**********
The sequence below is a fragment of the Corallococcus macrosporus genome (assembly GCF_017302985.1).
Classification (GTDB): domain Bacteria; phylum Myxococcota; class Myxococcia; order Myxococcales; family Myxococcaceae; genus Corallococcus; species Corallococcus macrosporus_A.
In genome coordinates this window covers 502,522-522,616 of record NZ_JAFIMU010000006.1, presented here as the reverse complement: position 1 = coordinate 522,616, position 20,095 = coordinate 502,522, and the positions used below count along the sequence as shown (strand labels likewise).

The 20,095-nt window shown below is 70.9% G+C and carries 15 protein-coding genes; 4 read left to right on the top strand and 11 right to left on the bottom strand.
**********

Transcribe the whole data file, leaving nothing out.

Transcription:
The sequence below is a fragment of the Corallococcus macrosporus genome (assembly GCF_017302985.1).
Classification (GTDB): domain Bacteria; phylum Myxococcota; class Myxococcia; order Myxococcales; family Myxococcaceae; genus Corallococcus; species Corallococcus macrosporus_A.
In genome coordinates this window covers 502,522-522,616 of record NZ_JAFIMU010000006.1, presented here as the reverse complement: position 1 = coordinate 522,616, position 20,095 = coordinate 502,522, and the positions used below count along the sequence as shown (strand labels likewise).

The 20,095-nt window shown below is 70.9% G+C and carries 15 protein-coding genes; 4 read left to right on the top strand and 11 right to left on the bottom strand.